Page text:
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Just what is this period, this interregnum, between Christmas and Epiphany? Is there a focus biblically? Lectionaries often opt for the slaughter of the innocents and the flight to Egypt. It’s technically too early for the Magi or the baptism of Jesus. And Rosh Hashanah notwithstanding, there is not a lot of specific biblical material on what’s next for most people in what remains of the holiday season; viz., New Year’s Eve and Day. It’s sort of a time of “OK, Christmas is over. It was fun. We got through it. We survived. Now what?”
This year there is only one Sunday after Christmas (often there are two depending on the day of the week when Christmas falls) and before Epiphany on January 6. There are a couple other things that come up like Boxing Day and Kwanzaa. But otherwise and other than putting away presents and tidying up the house, a focus just now is hard to find.
Maybe we can find a focus, though, if we pay attention to three little words in Luke 2—words we usually brush past en route to other things. As I may have shared here before, one thing I encourage preaching students to do is to get into the habit of reading their preaching passage very slowly—super slowly—and aloud. Especially with familiar Scripture passages—and, hello? What is more familiar than Luke 2?—it is vital to break the reading patterns we have heard for ages to see what we may have been missing all along. Read each word slowly and aloud, I tell students, and see what pops out at you.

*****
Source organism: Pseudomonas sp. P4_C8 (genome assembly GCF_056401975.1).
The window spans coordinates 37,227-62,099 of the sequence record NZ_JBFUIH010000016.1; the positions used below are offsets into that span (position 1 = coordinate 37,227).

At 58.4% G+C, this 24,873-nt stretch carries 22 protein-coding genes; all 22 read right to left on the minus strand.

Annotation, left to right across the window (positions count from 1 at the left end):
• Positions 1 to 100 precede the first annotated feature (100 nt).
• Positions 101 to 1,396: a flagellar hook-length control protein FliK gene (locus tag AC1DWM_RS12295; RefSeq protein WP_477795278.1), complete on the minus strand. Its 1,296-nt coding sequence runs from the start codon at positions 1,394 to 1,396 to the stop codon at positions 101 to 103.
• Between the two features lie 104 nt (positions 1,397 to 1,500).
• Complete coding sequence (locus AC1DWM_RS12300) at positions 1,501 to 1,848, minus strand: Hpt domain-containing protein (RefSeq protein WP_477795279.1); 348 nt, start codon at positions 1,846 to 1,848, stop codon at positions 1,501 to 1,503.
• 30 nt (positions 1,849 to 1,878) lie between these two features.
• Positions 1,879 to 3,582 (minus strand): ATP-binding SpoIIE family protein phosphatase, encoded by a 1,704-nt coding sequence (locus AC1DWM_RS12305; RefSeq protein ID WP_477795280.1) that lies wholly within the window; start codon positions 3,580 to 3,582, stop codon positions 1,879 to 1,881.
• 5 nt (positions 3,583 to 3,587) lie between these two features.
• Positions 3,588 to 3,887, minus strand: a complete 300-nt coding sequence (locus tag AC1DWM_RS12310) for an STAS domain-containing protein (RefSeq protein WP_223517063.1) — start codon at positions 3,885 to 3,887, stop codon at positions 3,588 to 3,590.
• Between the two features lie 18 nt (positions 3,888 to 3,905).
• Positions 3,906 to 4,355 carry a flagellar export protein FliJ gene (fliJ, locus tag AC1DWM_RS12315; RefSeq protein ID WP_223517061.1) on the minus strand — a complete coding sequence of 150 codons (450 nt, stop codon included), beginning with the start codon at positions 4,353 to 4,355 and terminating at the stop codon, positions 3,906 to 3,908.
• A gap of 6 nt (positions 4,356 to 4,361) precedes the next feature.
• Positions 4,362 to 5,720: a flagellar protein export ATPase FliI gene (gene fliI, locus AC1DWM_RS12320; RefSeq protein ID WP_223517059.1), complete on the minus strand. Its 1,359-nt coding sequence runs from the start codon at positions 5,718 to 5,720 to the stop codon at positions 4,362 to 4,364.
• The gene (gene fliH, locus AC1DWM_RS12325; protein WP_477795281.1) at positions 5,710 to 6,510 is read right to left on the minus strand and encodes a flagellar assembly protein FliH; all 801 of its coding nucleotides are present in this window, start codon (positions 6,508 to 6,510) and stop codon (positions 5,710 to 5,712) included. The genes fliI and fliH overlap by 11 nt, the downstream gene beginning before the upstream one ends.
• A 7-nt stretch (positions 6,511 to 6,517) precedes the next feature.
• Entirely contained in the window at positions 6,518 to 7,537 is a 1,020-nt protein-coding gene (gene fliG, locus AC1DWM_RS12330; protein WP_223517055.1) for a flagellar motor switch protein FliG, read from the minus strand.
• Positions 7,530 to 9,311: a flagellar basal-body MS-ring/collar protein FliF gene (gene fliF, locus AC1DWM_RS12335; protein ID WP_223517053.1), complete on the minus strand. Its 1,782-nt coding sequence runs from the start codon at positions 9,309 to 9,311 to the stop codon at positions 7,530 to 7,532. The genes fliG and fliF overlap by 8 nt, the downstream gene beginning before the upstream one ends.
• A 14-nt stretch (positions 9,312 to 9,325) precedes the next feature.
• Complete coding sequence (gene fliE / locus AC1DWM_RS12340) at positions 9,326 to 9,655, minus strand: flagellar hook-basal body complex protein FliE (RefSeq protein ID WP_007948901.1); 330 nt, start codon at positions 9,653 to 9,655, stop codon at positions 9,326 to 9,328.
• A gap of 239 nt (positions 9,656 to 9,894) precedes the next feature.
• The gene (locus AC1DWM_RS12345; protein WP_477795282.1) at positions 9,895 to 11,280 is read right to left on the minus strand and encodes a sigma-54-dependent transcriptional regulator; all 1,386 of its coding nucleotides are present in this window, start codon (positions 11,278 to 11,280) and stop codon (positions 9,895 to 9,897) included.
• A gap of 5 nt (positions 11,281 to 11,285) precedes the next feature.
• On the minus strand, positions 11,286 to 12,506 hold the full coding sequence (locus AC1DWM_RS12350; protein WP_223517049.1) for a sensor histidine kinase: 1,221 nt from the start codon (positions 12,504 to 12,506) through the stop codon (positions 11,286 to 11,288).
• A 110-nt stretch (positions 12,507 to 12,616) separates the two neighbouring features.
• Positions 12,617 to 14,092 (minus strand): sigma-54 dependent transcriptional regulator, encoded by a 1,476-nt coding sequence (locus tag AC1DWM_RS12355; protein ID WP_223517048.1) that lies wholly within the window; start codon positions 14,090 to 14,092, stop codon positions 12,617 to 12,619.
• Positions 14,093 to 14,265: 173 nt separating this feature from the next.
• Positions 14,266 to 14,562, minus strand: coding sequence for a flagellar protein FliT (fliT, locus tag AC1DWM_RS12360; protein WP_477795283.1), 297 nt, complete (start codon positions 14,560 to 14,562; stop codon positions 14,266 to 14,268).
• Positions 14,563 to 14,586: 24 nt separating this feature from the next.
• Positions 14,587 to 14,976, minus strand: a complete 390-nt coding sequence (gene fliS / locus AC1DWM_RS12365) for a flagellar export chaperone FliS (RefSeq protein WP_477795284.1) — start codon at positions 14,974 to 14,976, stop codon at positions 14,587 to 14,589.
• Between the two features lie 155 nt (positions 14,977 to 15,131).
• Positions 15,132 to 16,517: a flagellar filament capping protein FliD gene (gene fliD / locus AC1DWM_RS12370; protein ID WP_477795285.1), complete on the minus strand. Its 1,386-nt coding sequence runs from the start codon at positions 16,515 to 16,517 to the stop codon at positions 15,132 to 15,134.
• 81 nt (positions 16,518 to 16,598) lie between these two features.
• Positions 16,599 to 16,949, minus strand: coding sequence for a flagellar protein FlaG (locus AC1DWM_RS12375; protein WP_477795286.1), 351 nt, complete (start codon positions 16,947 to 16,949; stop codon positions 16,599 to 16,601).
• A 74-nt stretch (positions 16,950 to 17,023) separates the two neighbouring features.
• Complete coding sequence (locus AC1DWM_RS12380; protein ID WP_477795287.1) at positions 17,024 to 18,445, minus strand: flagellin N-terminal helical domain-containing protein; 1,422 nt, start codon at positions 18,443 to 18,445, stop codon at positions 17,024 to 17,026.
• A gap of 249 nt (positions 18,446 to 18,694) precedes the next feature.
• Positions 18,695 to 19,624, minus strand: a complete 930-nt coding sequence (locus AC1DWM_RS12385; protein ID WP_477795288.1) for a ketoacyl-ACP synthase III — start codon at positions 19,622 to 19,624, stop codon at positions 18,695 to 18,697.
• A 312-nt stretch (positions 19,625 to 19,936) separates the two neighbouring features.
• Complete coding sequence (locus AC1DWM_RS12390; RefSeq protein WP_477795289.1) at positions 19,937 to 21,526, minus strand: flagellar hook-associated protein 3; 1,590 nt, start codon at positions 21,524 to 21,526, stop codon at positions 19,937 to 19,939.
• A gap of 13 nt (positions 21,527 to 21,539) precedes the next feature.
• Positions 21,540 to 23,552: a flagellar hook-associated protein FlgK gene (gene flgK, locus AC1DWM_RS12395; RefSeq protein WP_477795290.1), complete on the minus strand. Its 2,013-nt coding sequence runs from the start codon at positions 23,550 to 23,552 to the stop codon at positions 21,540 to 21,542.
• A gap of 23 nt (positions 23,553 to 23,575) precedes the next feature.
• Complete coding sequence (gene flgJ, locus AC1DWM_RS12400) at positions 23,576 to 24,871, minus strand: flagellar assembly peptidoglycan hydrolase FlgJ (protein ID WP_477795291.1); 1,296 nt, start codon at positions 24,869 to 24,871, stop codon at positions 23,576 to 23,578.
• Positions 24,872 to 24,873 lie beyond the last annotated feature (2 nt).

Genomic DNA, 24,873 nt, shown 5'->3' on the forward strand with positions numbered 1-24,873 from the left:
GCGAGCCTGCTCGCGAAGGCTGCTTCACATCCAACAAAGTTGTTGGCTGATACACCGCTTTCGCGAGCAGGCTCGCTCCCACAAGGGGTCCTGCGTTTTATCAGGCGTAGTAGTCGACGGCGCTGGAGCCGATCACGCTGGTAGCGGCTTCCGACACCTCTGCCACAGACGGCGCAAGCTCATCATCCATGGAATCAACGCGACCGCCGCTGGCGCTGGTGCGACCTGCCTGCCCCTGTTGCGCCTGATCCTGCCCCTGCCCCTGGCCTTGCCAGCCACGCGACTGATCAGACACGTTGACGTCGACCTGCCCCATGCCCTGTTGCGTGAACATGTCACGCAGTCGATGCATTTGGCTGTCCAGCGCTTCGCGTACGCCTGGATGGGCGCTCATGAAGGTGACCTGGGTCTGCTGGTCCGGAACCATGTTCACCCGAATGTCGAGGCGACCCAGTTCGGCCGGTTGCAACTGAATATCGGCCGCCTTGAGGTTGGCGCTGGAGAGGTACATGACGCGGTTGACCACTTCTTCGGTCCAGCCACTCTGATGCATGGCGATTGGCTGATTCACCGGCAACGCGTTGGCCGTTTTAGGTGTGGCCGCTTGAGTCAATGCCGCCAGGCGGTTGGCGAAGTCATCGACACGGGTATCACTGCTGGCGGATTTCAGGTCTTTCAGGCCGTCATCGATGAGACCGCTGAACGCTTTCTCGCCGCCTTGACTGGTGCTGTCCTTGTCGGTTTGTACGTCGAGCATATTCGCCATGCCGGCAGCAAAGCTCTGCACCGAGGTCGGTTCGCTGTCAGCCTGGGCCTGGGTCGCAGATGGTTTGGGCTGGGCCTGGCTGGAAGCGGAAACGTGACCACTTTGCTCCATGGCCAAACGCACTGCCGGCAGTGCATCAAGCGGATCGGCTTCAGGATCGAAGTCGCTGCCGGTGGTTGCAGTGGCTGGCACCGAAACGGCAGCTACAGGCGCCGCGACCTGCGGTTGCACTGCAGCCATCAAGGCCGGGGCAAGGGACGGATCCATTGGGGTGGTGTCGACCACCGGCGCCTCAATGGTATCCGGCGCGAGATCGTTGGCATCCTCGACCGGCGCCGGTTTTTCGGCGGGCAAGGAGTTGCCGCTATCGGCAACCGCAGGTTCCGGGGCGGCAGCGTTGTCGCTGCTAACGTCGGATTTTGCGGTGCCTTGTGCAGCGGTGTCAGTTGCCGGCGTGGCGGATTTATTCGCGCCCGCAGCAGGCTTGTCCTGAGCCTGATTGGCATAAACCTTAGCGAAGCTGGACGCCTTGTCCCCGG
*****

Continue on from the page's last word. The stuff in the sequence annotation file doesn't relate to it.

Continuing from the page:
This worked for me years ago when preparing a post-Christmas sermon on the latter part of the Luke 2 narrative. Whether readings from the pulpit, in Sunday school Christmas pageants, devotions at the dinner table, or even The Charlie Brown Christmas Special for goodness sake we have learned patterns of emphasis in Luke 2. And on this line, “The shepherds returned, glorifying and praising God for all that they had seen and heard, which was just as it had been told to them.” We instinctively “know” that the words to punch here are “glorifying and praising” and so we rush over the first thee words of the verse to get to that part.
But when I read it slowly and so did a full stop after just “the shepherds returned,” something new leapt out at me. Yes, that’s right: they returned. They went back. To what? To where we were told earlier they had been when the angels appeared: the fields. That for them was home. The fields. Tattered tents. Sleeping mats that had been better days. Sheep. Cooking over open fires whatever meager food they had available on any given day.
The fields. Most people then did not want to live there and probably pitied those who did. Shepherds were not highly regarded in the day. Might we recover a sense for “the fields” if we translated it to something like they returned to “under the highway overpass” or “the city park”?
Yes, this is a reminder of the lowly status of the shepherds, as Jen Holmes Curran nicely reminded us in yesterday’s post here on the Reformed Journal. But here I want to take a slightly different angle on it and just zero in on the idea that they “returned” to where they had been before.